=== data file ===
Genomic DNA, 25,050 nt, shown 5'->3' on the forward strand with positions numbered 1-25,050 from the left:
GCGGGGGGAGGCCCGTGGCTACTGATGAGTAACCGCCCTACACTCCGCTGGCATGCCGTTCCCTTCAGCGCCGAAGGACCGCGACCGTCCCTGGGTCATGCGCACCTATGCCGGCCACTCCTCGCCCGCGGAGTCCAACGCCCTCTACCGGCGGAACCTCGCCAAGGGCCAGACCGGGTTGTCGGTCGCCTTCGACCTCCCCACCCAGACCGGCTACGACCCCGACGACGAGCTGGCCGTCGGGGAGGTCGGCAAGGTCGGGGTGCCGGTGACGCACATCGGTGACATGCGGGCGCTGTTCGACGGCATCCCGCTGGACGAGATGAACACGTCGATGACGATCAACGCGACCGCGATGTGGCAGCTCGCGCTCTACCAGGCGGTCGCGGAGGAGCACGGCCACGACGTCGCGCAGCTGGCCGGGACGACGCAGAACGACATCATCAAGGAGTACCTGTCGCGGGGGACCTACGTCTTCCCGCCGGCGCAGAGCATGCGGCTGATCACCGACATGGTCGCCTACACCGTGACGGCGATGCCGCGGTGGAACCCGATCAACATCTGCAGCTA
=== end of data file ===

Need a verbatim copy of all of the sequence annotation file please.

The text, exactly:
Genomic DNA, 25,050 nt, shown 5'->3' on the forward strand with positions numbered 1-25,050 from the left:
GCGGGGGGAGGCCCGTGGCTACTGATGAGTAACCGCCCTACACTCCGCTGGCATGCCGTTCCCTTCAGCGCCGAAGGACCGCGACCGTCCCTGGGTCATGCGCACCTATGCCGGCCACTCCTCGCCCGCGGAGTCCAACGCCCTCTACCGGCGGAACCTCGCCAAGGGCCAGACCGGGTTGTCGGTCGCCTTCGACCTCCCCACCCAGACCGGCTACGACCCCGACGACGAGCTGGCCGTCGGGGAGGTCGGCAAGGTCGGGGTGCCGGTGACGCACATCGGTGACATGCGGGCGCTGTTCGACGGCATCCCGCTGGACGAGATGAACACGTCGATGACGATCAACGCGACCGCGATGTGGCAGCTCGCGCTCTACCAGGCGGTCGCGGAGGAGCACGGCCACGACGTCGCGCAGCTGGCCGGGACGACGCAGAACGACATCATCAAGGAGTACCTGTCGCGGGGGACCTACGTCTTCCCGCCGGCGCAGAGCATGCGGCTGATCACCGACATGGTCGCCTACACCGTGACGGCGATGCCGCGGTGGAACCCGATCAACATCTGCAGCTA